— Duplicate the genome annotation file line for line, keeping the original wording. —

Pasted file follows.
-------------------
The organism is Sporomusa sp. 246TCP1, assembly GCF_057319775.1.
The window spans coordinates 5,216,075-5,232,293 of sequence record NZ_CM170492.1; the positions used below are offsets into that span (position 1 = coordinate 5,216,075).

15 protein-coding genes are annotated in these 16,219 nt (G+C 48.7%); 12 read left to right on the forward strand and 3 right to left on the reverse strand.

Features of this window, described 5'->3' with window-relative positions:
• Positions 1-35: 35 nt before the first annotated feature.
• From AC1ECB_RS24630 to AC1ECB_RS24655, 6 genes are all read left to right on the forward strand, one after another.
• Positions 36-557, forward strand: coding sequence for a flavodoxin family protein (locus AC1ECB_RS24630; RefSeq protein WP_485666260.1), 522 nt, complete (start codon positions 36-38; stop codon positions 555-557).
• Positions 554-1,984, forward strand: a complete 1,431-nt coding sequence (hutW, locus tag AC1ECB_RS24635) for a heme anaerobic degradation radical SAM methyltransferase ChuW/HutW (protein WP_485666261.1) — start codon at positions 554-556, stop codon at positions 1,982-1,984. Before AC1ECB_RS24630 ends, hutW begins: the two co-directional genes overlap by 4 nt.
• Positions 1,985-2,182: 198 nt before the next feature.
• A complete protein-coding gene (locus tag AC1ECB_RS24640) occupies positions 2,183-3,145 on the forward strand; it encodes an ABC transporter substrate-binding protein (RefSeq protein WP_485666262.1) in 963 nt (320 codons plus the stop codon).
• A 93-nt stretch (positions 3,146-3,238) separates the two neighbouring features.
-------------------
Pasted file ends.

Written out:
The organism is Sporomusa sp. 246TCP1, assembly GCF_057319775.1.
The window spans coordinates 5,216,075-5,232,293 of sequence record NZ_CM170492.1; the positions used below are offsets into that span (position 1 = coordinate 5,216,075).

15 protein-coding genes are annotated in these 16,219 nt (G+C 48.7%); 12 read left to right on the forward strand and 3 right to left on the reverse strand.

Features of this window, described 5'->3' with window-relative positions:
• Positions 1-35: 35 nt before the first annotated feature.
• From AC1ECB_RS24630 to AC1ECB_RS24655, 6 genes are all read left to right on the forward strand, one after another.
• Positions 36-557, forward strand: coding sequence for a flavodoxin family protein (locus AC1ECB_RS24630; RefSeq protein WP_485666260.1), 522 nt, complete (start codon positions 36-38; stop codon positions 555-557).
• Positions 554-1,984, forward strand: a complete 1,431-nt coding sequence (hutW, locus tag AC1ECB_RS24635) for a heme anaerobic degradation radical SAM methyltransferase ChuW/HutW (protein WP_485666261.1) — start codon at positions 554-556, stop codon at positions 1,982-1,984. Before AC1ECB_RS24630 ends, hutW begins: the two co-directional genes overlap by 4 nt.
• Positions 1,985-2,182: 198 nt before the next feature.
• A complete protein-coding gene (locus tag AC1ECB_RS24640) occupies positions 2,183-3,145 on the forward strand; it encodes an ABC transporter substrate-binding protein (RefSeq protein WP_485666262.1) in 963 nt (320 codons plus the stop codon).
• A 93-nt stretch (positions 3,146-3,238) separates the two neighbouring features.